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Home Editorials of Interest Taipei Times Personal opinion and party lines

Personal opinion and party lines

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It is normal for the head of a country’s executive branch to be clear about their nation’s status as an independent, sovereign state; to say that the government will seek to prioritize the interests of the nation, while being mindful of the need to cooperate with other nations; and to work to realize the will and interests of its citizens.

The reaction to Premier William Lai’s (賴清德) comments in the Legislative Yuan on Tuesday show just how far Taiwan’s situation is from normal.

Lai said Taiwan is a sovereign nation, that its official title is the Republic of China (ROC) and that it is neither part of, nor beholden to, a certain foreign government.

He expressed goodwill toward this other government, despite its manifestly stated lack thereof toward Taiwan, but said that his policies would be based on a Taiwan-centric approach.

Asked about his personal stance, he reiterated what everyone knows: That he is in favor of Taiwan independence and that his opinion on that would not change, irrespective of his office.

This is the first time a premier has ever uttered such sentiments in the legislature. This, and the fact they were so contentious, is worth reflecting on.

China’s Taiwan Affairs Office Minister Zhang Zijun (張志軍) answered in the only way someone in his position could: That Taiwan is an “inalienable” part of China, that it “has never been and never will be” an independent nation, and that playing with the idea of independence is playing with fire.

The Chinese Nationalist Party (KMT) legislative caucus also criticized Lai’s comments, saying he was speaking in his official capacity as premier, not as an ordinary citizen, and that his words risked bringing Taiwan to the brink of war, especially with the Chinese Communist Party’s (CCP) 19th National Congress approaching.

KMT Deputy Chairman Hau Lung-bin (郝龍斌) said on Facebook that the majority of Taiwanese identified with the ROC and would disagree with Lai, who was simply playing to his base.

Hau was, of course, playing to his own base, and his claim that the majority of Taiwanese identify with the ROC, as opposed to Taiwan, is dubious.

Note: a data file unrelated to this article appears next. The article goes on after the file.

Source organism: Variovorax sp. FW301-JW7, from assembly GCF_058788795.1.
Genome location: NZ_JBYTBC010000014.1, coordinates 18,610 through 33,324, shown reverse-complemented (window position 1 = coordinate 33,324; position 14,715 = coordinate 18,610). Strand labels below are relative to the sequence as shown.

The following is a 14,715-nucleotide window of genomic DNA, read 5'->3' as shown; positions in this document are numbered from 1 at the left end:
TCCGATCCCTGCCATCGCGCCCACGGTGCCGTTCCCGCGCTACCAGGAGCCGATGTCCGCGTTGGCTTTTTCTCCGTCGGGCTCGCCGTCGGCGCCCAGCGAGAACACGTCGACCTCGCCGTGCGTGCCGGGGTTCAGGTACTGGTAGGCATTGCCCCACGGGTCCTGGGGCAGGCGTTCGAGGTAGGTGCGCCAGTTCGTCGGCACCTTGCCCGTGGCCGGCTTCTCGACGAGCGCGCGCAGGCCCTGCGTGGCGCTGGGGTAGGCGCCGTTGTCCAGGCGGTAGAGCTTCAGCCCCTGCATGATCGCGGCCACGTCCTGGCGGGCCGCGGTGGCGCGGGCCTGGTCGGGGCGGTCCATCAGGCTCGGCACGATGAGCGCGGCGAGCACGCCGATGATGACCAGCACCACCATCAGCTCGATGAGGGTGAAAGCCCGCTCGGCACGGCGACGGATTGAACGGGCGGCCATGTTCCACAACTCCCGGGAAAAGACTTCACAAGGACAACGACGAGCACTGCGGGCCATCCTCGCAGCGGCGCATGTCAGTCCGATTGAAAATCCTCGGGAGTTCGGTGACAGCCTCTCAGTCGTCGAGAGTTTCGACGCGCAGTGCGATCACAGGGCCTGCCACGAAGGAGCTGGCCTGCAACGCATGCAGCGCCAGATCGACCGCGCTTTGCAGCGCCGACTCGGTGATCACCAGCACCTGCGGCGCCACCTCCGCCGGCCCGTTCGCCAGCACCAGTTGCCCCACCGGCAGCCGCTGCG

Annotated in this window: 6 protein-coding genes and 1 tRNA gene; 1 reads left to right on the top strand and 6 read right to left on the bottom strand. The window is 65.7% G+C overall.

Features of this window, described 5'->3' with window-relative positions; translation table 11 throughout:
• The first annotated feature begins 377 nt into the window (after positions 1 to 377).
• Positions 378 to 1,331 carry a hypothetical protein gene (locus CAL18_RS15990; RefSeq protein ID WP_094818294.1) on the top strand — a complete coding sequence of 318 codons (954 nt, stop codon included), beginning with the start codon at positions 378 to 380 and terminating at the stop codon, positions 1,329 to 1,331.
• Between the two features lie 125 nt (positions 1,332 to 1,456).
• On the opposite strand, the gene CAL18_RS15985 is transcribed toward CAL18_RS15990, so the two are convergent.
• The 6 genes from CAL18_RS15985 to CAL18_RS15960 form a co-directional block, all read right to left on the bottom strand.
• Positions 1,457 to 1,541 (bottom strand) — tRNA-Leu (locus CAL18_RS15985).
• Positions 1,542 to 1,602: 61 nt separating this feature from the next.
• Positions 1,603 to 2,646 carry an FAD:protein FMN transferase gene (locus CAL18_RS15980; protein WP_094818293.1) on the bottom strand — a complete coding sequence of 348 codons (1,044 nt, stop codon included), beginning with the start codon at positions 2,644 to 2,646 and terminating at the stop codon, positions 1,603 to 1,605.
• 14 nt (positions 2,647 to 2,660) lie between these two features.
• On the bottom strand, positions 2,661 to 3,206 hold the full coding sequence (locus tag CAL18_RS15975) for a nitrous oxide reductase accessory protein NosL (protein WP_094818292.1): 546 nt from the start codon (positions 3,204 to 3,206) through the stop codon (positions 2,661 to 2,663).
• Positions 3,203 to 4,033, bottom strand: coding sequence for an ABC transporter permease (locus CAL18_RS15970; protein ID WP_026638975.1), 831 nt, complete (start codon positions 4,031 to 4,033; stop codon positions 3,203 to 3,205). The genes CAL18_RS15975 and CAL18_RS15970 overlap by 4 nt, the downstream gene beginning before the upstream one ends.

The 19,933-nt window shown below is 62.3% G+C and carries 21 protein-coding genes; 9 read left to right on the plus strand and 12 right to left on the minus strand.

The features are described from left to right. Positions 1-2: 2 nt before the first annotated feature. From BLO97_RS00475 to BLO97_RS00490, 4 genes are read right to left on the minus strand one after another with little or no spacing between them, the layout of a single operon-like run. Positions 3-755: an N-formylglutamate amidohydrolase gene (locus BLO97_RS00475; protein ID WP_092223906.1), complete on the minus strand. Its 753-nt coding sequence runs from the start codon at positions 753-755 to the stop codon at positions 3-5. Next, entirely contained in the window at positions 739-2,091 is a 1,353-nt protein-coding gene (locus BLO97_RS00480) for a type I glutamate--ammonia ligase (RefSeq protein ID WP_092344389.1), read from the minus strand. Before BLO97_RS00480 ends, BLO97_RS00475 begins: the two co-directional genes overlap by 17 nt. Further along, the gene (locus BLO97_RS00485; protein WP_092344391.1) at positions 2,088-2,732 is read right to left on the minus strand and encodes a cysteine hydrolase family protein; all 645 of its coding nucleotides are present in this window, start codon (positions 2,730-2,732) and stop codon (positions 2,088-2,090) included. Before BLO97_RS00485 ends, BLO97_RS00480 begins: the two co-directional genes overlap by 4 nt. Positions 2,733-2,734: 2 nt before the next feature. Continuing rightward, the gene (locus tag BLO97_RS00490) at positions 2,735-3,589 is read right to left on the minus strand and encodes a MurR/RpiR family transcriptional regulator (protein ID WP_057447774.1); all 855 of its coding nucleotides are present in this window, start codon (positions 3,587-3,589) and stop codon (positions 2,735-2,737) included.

Former premier — of a KMT administration — Jiang Yi-huah (江宜樺) accused Lai of stirring up trouble for the sake of political point scoring.

Jiang said it appeared that the Democratic Progressive Party (DPP) had already embarked on a program promoting independence, ironically opening himself up to accusations of stirring trouble for the sake of political point scoring.

Meanwhile, Kaohsiung Mayor Chen Chu (陳菊) yesterday said that the DPP was fully behind President Tsai Ing-wen’s (蔡英文) position of maintaining the “status quo” and that, according to the ROC Constitution, Taiwan was indeed a sovereign, independent nation whose official title is the ROC.

While Chen was attempting to diffuse the situation, she was mostly correct.

Most of what Lai said does not depart from the official DPP stance.

While Lai was selected by Tsai, and not actually elected by Taiwanese, the electorate handed both the presidency and a legislative majority to the DPP, which has been very clear about its position regarding independence since its inception.

With the exception of the addition of his personal view, for which he was specifically asked on this occasion, Lai did not stray from the party line.

Lai was asked about his personal stance, in the context of clarifying his previous position of “friendly relations with China, while loving Taiwan.” He gave it. No doubt mindful of his responsibility as premier, he also said he would not separately declare independence.

eijing is perfectly aware of what the DPP stands for, which is why it has refused to work with it. It finds Lai’s comments unacceptable because it does not want a shift in the way that the issue is framed.

The only thing that everyone is getting so worked up about is that Lai explicitly said what everyone already knew to be the case.

Source: Taipei Times - Editorials 2017/09/28

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Photo: Wang Yi-sung, Taipei Times

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